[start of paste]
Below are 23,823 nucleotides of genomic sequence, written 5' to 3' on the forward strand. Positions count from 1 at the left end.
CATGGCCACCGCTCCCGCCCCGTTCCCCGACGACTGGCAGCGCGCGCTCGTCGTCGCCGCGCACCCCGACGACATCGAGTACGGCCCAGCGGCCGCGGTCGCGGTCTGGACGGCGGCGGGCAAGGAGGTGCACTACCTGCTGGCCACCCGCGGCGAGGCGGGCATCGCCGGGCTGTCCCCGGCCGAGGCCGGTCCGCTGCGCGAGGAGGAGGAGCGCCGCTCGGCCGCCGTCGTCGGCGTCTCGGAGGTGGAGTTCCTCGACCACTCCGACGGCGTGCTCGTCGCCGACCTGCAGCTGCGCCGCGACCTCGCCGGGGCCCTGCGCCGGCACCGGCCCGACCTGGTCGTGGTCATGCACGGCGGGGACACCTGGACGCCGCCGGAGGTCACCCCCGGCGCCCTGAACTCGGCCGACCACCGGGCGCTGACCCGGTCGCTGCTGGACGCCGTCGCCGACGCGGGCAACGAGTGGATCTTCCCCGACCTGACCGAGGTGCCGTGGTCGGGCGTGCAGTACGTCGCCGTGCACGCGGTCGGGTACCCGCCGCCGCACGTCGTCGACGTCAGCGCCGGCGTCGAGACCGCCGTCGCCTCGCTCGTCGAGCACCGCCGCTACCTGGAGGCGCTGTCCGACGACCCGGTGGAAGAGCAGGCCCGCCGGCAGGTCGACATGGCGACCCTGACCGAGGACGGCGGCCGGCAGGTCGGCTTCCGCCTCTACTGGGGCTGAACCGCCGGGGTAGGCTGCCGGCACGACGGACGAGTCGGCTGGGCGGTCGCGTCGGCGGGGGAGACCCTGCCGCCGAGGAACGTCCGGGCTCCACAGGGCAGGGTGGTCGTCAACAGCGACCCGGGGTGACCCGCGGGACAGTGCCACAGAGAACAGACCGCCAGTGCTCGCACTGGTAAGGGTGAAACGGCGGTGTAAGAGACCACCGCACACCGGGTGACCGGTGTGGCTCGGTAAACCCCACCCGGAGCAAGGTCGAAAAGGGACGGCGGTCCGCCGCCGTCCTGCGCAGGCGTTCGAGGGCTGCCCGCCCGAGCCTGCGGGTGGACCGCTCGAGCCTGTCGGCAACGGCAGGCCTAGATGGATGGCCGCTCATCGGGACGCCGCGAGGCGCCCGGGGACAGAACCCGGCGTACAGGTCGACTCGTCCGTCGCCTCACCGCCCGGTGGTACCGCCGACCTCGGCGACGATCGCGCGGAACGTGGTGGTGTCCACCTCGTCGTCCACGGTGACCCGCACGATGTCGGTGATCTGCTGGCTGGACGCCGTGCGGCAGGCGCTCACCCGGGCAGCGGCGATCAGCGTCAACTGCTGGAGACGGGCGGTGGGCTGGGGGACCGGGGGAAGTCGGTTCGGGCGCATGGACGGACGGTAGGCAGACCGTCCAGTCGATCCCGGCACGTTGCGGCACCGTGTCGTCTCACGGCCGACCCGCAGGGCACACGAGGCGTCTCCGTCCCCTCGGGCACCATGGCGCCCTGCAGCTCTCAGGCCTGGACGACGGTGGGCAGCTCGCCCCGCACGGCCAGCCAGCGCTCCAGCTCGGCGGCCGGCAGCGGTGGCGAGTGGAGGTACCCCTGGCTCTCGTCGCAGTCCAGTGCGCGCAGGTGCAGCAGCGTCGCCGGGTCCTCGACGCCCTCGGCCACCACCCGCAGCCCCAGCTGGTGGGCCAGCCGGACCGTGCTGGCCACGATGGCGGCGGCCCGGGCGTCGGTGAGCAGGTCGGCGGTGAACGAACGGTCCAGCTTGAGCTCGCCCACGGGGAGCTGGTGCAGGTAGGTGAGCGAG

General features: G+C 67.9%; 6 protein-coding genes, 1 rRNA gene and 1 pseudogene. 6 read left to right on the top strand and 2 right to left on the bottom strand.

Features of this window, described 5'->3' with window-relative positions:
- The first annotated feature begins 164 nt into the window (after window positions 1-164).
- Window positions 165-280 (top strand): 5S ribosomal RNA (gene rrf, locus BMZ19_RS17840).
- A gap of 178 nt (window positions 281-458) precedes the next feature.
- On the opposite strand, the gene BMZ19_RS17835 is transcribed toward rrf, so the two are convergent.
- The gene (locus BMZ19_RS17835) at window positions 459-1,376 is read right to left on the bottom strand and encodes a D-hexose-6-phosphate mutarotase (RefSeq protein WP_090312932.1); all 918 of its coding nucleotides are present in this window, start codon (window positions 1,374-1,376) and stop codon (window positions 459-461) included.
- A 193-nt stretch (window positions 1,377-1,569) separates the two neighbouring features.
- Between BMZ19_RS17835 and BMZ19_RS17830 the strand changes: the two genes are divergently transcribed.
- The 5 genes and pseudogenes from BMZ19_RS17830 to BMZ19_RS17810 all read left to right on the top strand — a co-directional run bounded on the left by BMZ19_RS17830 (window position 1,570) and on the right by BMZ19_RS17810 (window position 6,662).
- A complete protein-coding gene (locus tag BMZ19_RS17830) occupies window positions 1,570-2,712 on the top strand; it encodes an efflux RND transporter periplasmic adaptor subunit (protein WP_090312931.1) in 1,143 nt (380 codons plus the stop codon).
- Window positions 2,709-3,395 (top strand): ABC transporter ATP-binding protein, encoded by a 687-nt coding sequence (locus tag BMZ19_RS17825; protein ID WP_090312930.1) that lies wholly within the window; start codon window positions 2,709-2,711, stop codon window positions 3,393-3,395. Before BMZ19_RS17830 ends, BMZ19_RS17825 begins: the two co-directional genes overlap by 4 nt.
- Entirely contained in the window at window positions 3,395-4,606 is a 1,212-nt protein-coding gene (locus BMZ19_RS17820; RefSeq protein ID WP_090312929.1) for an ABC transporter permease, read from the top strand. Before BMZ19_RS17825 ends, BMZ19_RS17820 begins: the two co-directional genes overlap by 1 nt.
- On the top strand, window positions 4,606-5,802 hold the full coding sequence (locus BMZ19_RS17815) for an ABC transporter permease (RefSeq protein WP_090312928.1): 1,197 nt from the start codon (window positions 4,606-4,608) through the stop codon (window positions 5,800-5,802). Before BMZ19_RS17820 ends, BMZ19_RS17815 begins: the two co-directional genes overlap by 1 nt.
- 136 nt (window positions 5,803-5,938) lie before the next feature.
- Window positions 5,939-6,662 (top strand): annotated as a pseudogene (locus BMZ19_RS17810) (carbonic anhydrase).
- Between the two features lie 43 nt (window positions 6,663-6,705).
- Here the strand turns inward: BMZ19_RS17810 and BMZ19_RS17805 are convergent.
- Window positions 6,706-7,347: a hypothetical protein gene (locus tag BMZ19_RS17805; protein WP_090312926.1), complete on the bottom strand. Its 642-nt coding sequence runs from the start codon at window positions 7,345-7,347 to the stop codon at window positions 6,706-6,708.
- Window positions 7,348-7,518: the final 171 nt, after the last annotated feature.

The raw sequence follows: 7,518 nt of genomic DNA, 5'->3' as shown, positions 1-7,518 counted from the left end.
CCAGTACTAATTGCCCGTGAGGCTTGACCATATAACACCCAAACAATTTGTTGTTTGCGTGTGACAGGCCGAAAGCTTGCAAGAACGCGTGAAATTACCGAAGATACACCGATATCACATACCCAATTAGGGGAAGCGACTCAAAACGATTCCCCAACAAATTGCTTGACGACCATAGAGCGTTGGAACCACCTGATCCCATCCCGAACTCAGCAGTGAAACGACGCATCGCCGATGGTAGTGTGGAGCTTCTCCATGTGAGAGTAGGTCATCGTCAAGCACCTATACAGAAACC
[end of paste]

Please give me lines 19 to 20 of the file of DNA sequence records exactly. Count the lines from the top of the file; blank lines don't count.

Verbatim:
- Between the two features lie 43 nt (window positions 6,663-6,705).
- Here the strand turns inward: BMZ19_RS17810 and BMZ19_RS17805 are convergent.